A taxpayer who neglects disputed tax debts that in the aggregate exceed the threshold amount may receive a CP508C notice and face possible restrictions on the right to travel under a U.S. passport. Navigating the statute and the additional guidance can be challenging, and, in the absence of an exception or exclusion, the only recourse is to file a civil action (or fully pay, if warranted). Such was the case with a taxpayer in Maehr v. United States Dep't of State, 5 F.4th 1100 (10th Cir. 2021); however, the taxpayer inMaehr challenged the constitutionality of Sec. 7345.Maehr
The taxpayer in Maehr was certified to have a seriously delinquent tax debt of approximately $250,000 in taxes and penalties for tax years 2003-2006. After surrendering his passport, he filed a civil action in district court seeking reinstatement of his passport, arguing that Sec. 7345 was unconstitutional on the grounds that it violated (1) the Privileges and Immunities clauses of the U.S. Constitution in Article IV, Section 2, and the 14th Amendment; (2) his fundamental right to travel; and (3) substantive due process.
The district court rejected all his arguments, finding that the rules and restrictions of Sec. 7345 were rationally related to a legitimate government interest (Maehr v. United States Dep't of State, No. 18-cv-02984-PAB-NRN (D. Colo. 2/28/20)). This lower level of constitutional scrutiny was affirmed by the Tenth Circuit on each argument, thus creating a significant appellate court precedent upholding the constitutionality of Sec. 7345.Charging ahead?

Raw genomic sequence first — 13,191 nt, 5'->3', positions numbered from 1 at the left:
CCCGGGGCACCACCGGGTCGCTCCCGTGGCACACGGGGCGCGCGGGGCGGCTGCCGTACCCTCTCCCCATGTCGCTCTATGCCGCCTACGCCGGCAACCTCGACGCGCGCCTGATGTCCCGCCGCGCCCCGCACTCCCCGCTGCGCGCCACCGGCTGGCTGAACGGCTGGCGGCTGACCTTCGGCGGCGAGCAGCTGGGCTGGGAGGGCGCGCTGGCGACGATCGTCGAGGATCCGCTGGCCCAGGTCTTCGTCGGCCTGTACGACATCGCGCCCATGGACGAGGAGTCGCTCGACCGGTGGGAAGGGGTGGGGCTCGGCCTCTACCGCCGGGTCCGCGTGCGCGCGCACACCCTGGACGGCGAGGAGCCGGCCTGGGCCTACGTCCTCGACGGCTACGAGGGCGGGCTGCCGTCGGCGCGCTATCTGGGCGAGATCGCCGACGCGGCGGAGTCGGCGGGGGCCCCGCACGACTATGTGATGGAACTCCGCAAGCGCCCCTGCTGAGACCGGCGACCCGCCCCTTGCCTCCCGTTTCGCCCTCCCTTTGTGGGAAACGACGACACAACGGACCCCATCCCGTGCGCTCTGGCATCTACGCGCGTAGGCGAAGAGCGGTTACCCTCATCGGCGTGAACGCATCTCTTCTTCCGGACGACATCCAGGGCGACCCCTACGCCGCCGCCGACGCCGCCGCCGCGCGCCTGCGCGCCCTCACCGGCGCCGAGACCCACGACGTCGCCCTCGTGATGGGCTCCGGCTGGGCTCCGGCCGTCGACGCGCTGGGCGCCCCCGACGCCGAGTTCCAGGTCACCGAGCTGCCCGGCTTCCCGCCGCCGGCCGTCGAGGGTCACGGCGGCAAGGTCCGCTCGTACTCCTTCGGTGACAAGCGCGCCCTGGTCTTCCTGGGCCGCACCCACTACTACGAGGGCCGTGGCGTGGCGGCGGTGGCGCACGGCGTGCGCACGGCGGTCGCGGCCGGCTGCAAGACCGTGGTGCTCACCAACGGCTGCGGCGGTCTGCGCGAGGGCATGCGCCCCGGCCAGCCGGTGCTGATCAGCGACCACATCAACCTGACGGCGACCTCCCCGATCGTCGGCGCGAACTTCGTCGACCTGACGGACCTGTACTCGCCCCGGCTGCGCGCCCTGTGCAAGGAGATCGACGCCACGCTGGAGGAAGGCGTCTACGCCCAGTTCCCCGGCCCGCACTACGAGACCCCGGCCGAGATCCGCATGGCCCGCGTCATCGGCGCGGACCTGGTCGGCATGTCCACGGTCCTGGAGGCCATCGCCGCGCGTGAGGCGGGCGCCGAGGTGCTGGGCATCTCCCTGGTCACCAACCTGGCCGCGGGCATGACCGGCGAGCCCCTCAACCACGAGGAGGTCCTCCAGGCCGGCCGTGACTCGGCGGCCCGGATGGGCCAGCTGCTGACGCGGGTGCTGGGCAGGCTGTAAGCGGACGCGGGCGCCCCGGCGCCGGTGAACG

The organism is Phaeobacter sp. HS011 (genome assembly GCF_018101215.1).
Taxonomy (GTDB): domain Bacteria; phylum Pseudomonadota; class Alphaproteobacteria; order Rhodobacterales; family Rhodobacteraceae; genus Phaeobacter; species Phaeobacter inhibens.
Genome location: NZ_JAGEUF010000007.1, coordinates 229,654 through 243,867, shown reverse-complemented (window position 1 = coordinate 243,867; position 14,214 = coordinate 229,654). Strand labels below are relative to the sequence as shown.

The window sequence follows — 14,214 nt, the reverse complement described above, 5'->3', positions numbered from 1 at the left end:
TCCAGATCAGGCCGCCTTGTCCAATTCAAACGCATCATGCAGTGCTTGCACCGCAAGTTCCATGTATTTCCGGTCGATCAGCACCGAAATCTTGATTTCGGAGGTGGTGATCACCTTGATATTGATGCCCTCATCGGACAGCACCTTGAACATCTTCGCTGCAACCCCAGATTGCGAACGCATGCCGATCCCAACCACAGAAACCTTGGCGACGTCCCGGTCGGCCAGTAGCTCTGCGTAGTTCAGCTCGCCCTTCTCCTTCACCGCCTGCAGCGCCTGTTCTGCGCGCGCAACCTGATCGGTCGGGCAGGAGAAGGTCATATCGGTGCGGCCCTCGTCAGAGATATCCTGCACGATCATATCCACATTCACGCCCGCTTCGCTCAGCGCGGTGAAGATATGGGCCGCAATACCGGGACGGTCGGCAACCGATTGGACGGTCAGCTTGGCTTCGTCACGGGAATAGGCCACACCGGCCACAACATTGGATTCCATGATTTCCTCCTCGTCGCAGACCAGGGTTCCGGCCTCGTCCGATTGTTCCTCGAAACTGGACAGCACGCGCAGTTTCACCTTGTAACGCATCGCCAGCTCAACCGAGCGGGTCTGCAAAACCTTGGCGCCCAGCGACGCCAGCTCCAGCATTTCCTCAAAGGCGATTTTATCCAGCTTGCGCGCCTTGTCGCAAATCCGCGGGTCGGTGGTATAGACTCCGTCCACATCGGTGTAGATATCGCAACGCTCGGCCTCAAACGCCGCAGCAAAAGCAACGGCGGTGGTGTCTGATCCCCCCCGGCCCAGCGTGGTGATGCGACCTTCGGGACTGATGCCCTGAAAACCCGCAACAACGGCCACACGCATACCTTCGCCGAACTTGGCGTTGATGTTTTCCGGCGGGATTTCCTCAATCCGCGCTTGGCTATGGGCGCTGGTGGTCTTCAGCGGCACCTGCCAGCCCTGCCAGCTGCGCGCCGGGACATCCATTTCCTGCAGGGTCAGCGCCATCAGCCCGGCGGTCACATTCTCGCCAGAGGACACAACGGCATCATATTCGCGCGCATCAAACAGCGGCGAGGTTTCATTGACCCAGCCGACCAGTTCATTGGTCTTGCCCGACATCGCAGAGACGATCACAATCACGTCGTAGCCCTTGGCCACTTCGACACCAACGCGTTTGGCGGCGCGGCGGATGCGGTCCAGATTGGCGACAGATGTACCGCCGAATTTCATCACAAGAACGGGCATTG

The IRS may charge ahead with passport revocation as a collection tool in 2022. It resumed certifications and notices to taxpayers under the program in March 2021, after the People First Initiative had suspended it a year earlier in response to the COVID-19 pandemic. The IRM guidance clarified aspects of Sec. 7345 and made clear that "taxpayer certifications will be provided systemically to the U.S. Department of State on a weekly basis" (IRM §18.104.22.168(4)). The Tenth Circuit upheld the statute's constitutionality in Maehr, and the Tax Court made clear its limited scope of review and remedy in Ruesch. With no appeal or administrative options and with a very narrow judicial remedy, affected taxpayers must understand and, if necessary, assert the various exceptions and exclusions explained in this column.
|Evan M. Stone, J.D., LL.M., is a senior director, Tax Controversy Services, with RSM US LLP Washington National Tax in Washington, D.C. For more information about this column, contact firstname.lastname@example.org.